Biennial MOTs Could Become a Reality in Britain
Britain’s Transport Secretary, Grant Shapps, has suggested that MOT testing could switch from an annual requirement to a biennial one in a bid to address the current cost of living crisis.
The measure, which was suggested during a recent Cabinet meeting, would mean that motorists would only be required to get their cars tested every year – not every year as is currently the case.
Unsurprisingly, the idea has received widespread criticism from experts in the motor industry on safety grounds. Although the measure would help keep costs down for motorists, many believe that our roads would be less safe as a result.
Stuart James, Chief Executive of the Independent Garage Association, said in response to the news: “In our opinion this whole plan is dangerous, unwanted and unreasonable.
“This proposal has been scrutinised at least four times that I have known of in the last 15 years, and every time it has been deemed detrimental to road safety.
“It is a fact that in times of economic hardship, motorists cut back on servicing their cars and it is the annual MOT that has kept the UK’s road safety at high levels thanks to the vital safety checks it carries out.
“This proposal will also fail to save motorists any money long-term, as defects will go unnoticed for longer, which at best will cause more damage to vehicles and increase repair costs, and at worst cause unnecessary breakdowns and accidents.”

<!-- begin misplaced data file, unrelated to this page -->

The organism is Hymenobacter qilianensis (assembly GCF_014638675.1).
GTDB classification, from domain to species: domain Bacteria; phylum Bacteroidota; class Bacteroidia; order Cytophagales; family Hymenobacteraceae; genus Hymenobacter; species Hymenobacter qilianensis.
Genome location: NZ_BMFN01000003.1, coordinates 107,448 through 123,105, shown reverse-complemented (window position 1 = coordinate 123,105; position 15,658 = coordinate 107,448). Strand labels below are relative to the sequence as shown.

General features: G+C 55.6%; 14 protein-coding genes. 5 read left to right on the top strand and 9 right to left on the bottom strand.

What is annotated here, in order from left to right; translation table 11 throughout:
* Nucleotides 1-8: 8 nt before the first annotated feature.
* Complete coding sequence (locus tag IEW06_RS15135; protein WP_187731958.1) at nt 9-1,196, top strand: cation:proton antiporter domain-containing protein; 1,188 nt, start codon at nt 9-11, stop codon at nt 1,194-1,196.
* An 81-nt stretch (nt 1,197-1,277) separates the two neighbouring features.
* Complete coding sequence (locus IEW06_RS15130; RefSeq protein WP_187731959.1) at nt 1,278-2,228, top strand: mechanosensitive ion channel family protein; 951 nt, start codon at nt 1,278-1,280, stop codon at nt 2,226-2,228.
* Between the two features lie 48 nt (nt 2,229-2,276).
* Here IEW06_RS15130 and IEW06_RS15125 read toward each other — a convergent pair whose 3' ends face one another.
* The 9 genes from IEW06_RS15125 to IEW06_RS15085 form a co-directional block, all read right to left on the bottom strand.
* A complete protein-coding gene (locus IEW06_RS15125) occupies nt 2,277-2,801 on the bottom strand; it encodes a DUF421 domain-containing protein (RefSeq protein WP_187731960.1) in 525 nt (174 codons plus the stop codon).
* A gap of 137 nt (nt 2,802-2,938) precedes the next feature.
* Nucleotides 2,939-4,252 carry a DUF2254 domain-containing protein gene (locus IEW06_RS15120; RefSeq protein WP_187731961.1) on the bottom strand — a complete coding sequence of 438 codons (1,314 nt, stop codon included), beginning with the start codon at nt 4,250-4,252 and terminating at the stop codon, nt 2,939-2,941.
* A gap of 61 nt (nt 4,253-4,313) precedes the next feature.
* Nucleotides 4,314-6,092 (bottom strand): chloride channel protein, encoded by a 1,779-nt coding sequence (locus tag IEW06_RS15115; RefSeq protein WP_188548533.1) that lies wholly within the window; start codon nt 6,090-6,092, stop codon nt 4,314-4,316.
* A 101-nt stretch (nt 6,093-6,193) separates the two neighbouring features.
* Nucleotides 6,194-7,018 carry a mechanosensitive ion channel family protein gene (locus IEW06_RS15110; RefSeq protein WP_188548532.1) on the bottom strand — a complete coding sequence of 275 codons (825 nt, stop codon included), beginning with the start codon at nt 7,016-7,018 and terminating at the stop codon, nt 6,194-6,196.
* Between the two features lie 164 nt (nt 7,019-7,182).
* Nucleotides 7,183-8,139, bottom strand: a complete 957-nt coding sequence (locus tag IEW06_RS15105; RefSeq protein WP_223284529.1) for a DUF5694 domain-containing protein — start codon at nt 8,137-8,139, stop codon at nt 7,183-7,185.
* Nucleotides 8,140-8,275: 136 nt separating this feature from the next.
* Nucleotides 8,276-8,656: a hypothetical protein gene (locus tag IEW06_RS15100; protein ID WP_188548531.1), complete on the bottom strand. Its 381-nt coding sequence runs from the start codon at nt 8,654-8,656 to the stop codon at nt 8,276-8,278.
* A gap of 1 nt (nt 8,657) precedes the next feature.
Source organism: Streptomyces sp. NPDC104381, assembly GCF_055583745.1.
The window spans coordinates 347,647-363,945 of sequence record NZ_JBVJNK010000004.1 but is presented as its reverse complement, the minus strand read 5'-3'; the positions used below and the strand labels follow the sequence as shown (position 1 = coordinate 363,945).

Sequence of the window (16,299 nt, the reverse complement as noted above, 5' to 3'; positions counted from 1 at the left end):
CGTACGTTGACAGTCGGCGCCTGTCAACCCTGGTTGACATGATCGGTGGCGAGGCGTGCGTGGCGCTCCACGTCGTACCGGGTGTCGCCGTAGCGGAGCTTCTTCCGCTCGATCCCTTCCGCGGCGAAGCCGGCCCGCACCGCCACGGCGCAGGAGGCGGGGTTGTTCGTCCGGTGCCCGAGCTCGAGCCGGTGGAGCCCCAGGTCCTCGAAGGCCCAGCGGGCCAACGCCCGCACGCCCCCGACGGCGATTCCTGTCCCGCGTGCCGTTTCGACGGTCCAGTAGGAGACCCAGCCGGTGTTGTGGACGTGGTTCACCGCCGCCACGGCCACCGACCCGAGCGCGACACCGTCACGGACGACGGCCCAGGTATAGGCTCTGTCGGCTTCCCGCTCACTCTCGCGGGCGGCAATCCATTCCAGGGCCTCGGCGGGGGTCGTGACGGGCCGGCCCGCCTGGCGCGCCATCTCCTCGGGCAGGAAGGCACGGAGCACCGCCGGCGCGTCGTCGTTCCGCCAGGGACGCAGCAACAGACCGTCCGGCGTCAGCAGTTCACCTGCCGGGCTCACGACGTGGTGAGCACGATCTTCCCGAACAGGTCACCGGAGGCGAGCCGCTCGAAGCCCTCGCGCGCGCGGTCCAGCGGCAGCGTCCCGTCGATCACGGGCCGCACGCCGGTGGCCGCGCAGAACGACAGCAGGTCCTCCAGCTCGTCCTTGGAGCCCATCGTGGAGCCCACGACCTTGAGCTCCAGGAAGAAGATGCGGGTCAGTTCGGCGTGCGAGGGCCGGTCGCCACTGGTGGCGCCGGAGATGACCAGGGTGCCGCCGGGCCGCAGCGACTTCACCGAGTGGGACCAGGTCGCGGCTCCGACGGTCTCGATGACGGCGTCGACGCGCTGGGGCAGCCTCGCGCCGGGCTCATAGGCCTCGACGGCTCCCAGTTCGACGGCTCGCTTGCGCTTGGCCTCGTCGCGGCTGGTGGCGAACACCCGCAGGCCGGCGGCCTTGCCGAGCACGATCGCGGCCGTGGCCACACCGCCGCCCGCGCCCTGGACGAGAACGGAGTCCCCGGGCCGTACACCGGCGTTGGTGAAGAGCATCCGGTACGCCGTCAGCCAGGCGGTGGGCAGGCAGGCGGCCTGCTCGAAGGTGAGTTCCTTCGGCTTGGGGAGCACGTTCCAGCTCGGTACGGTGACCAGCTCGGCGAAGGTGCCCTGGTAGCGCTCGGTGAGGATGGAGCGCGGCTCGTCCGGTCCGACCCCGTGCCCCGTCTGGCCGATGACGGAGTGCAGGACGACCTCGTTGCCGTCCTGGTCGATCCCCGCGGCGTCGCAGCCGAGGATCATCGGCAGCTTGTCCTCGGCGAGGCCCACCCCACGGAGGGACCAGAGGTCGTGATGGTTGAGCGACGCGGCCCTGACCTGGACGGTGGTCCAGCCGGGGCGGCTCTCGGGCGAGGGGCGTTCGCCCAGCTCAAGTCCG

Meanwhile, an AA spokesperson said: “Though well intended, moving the yearly £55 spend on an MOT to every two years could make costs worse for drivers with higher repair bills, make our roads more dangerous and would put jobs in the garage industry at risk.
“Only recently the Government stepped away from switching the MOT to every two years on the grounds of road safety, while AA polling shows overwhelming support from drivers who like the security that an annual health check provides.
“The MOT now highlights major and dangerous defects too, showing how important it is to keep cars in a safe condition.”
Finally, RAC’s Head of Policy Nicholas Lyes said: “The purpose of an MOT is to ensure vehicles meet a basic level of safety for driving on our roads.
“Shifting it from annually to every two years would see a dramatic increase in the number of unroadworthy vehicles and could make our roads far less safe.”
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